Reasons to Consider a QCD
If you’ve saved in a pre-tax retirement account, such as a traditional IRA or 401(k), you’ll need to begin taking required minimum distributions (RMDs) once you reach age 72, whether or not you need the funds to pay for your daily living expenses in retirement.
Investors who don’t need additional assets to fund their retirement expenses may be negatively impacted by RMDs, because these withdrawals are taxed at ordinary income rates. That additional income could put you in a higher tax bracket than anticipated in retirement. One solution to this challenge is to directly transfer your RMD to a charity. The IRS allows individuals over age 70 and a half to donate up to $100,000 per year from a retirement account directly to a charity, with no negative tax impact.
The benefits of making a QCD include the following.
- Maximize your charitable impact – As opposed to receiving your RMD, paying the required income taxes and donating the rest to charity, a QCD allows you to maximize your charitable impact by donating the full RMD amount directly to a charity of your choice. A QCD can be a win-win for both the charitable organization and your bottom line.
- Reduce your taxable income – QCDs have the potential to significantly reduce your income tax liability, as they’re not included in your taxable income for the year. This is especially beneficial for individuals who don’t rely on RMD income to fund their daily living expenses in retirement.
- No impact on your adjusted gross income – Many phaseouts are based on your adjusted gross income (AGI), including Medicare premiums, net investment income and certain tax credits. A benefit of making a QCD instead of taking an RMD is that your AGI remains unaffected, which may allow you to qualify for additional benefits.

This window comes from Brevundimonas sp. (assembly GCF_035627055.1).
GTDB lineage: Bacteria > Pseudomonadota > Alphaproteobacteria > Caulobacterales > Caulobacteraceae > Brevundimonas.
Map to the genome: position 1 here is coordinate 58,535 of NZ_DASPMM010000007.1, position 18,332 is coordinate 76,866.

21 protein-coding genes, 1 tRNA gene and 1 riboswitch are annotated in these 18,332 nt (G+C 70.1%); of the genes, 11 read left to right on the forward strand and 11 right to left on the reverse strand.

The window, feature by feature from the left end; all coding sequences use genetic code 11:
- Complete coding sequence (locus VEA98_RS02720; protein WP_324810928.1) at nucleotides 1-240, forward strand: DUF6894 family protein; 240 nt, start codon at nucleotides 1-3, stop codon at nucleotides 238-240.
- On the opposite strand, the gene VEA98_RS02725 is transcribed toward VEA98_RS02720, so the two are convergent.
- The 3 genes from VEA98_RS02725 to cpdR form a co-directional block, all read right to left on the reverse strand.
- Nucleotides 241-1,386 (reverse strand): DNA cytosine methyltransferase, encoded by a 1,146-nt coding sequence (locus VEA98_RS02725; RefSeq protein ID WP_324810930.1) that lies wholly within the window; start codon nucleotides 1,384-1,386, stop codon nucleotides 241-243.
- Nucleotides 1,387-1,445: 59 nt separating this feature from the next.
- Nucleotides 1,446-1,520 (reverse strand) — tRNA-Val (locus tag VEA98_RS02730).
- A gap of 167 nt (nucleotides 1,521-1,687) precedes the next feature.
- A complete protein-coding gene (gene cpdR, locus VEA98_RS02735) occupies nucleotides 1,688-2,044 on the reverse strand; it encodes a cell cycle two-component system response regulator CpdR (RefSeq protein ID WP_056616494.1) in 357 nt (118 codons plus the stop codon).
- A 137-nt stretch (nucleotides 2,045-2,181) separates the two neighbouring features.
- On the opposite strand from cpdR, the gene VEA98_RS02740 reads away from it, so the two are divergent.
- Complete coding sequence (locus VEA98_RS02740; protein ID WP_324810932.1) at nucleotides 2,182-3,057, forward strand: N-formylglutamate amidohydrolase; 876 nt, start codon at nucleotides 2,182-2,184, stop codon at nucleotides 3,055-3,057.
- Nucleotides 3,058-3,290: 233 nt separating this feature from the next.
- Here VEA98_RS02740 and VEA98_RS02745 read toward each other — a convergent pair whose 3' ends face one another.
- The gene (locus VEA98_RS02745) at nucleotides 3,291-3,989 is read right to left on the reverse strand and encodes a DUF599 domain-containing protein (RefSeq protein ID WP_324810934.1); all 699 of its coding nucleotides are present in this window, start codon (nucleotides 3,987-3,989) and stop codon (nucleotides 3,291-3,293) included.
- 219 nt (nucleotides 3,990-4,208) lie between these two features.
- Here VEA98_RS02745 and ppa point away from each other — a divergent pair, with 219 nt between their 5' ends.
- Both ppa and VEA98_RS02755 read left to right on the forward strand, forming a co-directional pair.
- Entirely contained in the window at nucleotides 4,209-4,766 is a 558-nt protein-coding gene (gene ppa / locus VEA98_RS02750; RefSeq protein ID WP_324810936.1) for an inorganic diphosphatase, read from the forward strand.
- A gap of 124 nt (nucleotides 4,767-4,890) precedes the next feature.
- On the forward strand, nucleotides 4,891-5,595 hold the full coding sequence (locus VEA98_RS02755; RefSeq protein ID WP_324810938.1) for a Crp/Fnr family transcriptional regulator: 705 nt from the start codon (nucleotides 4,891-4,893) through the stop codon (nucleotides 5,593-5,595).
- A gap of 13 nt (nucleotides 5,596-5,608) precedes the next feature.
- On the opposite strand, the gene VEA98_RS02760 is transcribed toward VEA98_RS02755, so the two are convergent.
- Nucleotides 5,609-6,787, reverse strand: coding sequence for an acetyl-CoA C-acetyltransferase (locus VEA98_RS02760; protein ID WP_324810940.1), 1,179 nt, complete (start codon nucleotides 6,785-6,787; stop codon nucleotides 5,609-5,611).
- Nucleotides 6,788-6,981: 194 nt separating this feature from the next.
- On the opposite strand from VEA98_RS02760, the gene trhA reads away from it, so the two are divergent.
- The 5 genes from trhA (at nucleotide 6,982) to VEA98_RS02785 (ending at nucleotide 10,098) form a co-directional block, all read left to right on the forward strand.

- Up to $100,000 can be given per year, per taxpayer – Each individual taxpayer can contribute up to $100,000 per year as a QCD, which means if you’re married filing jointly, you can donate up to $200,000 per year.
- Timing and source flexibility – A taxpayer has flexibility to make one large QCD or several smaller contributions over the course of a year. In addition, QCDs can be made from more than one retirement account type, including traditional, inherited, SEP and SIMPLE IRAs.
- No itemization necessary – Because QCDs are excluded from your taxable income, you may be able realize the benefits of making charitable donations without needing to file itemized taxes.
- The ability to choose which charities you support – QCD donors are able to choose what charities they wish to support, including many hospitals, churches, research organizations and museums. However, it’s important to be aware that certain charities are not eligible to receive QCDs, such as donor-advised funds, private foundations and supporting organizations. Be sure to consult with your wealth manager prior to initiating a QCD to ensure your charity qualifies.
While a qualified charitable distribution can be a great way to minimize your taxes and maximize your charitable impact, it may not be the best strategy for everyone. If you’re considering a QCD, Creative Planning is here to help. Our advisors can help you determine whether a QCD is right for you and coordinate a direct transfer of assets to the charity of your choice.
For help with your chartable giving and tax planning strategies, schedule a call with a member of our team.